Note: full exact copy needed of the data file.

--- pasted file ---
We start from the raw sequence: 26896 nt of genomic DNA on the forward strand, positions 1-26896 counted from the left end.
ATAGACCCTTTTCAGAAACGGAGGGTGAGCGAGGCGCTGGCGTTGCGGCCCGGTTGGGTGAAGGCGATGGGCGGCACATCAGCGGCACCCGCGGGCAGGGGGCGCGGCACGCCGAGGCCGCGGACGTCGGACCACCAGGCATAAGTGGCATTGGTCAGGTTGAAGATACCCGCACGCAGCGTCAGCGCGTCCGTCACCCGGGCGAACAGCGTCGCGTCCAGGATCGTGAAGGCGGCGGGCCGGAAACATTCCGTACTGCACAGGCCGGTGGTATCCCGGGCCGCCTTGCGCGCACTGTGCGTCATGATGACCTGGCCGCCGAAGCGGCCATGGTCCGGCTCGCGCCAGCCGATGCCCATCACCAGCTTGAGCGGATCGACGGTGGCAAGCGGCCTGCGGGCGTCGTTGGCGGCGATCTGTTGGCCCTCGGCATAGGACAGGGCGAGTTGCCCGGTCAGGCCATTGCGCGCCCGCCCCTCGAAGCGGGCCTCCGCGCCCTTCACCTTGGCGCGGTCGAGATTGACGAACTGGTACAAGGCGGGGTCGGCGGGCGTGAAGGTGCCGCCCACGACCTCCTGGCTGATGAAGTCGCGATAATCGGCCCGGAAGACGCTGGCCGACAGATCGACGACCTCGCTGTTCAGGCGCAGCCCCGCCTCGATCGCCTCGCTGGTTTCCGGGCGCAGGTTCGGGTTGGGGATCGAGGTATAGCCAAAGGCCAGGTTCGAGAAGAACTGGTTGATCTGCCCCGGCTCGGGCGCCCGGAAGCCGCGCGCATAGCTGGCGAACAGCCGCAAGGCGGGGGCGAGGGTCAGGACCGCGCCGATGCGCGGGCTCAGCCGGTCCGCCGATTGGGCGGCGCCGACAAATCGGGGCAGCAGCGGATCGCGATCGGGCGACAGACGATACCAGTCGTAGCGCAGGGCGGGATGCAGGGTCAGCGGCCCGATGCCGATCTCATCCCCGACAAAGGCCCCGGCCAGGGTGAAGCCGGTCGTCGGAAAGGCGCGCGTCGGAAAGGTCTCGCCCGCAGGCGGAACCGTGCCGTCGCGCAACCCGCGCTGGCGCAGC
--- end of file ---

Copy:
We start from the raw sequence: 26896 nt of genomic DNA on the forward strand, positions 1-26896 counted from the left end.
ATAGACCCTTTTCAGAAACGGAGGGTGAGCGAGGCGCTGGCGTTGCGGCCCGGTTGGGTGAAGGCGATGGGCGGCACATCAGCGGCACCCGCGGGCAGGGGGCGCGGCACGCCGAGGCCGCGGACGTCGGACCACCAGGCATAAGTGGCATTGGTCAGGTTGAAGATACCCGCACGCAGCGTCAGCGCGTCCGTCACCCGGGCGAACAGCGTCGCGTCCAGGATCGTGAAGGCGGCGGGCCGGAAACATTCCGTACTGCACAGGCCGGTGGTATCCCGGGCCGCCTTGCGCGCACTGTGCGTCATGATGACCTGGCCGCCGAAGCGGCCATGGTCCGGCTCGCGCCAGCCGATGCCCATCACCAGCTTGAGCGGATCGACGGTGGCAAGCGGCCTGCGGGCGTCGTTGGCGGCGATCTGTTGGCCCTCGGCATAGGACAGGGCGAGTTGCCCGGTCAGGCCATTGCGCGCCCGCCCCTCGAAGCGGGCCTCCGCGCCCTTCACCTTGGCGCGGTCGAGATTGACGAACTGGTACAAGGCGGGGTCGGCGGGCGTGAAGGTGCCGCCCACGACCTCCTGGCTGATGAAGTCGCGATAATCGGCCCGGAAGACGCTGGCCGACAGATCGACGACCTCGCTGTTCAGGCGCAGCCCCGCCTCGATCGCCTCGCTGGTTTCCGGGCGCAGGTTCGGGTTGGGGATCGAGGTATAGCCAAAGGCCAGGTTCGAGAAGAACTGGTTGATCTGCCCCGGCTCGGGCGCCCGGAAGCCGCGCGCATAGCTGGCGAACAGCCGCAAGGCGGGGGCGAGGGTCAGGACCGCGCCGATGCGCGGGCTCAGCCGGTCCGCCGATTGGGCGGCGCCGACAAATCGGGGCAGCAGCGGATCGCGATCGGGCGACAGACGATACCAGTCGTAGCGCAGGGCGGGATGCAGGGTCAGCGGCCCGATGCCGATCTCATCCCCGACAAAGGCCCCGGCCAGGGTGAAGCCGGTCGTCGGAAAGGCGCGCGTCGGAAAGGTCTCGCCCGCAGGCGGAACCGTGCCGTCGCGCAACCCGCGCTGGCGCAGC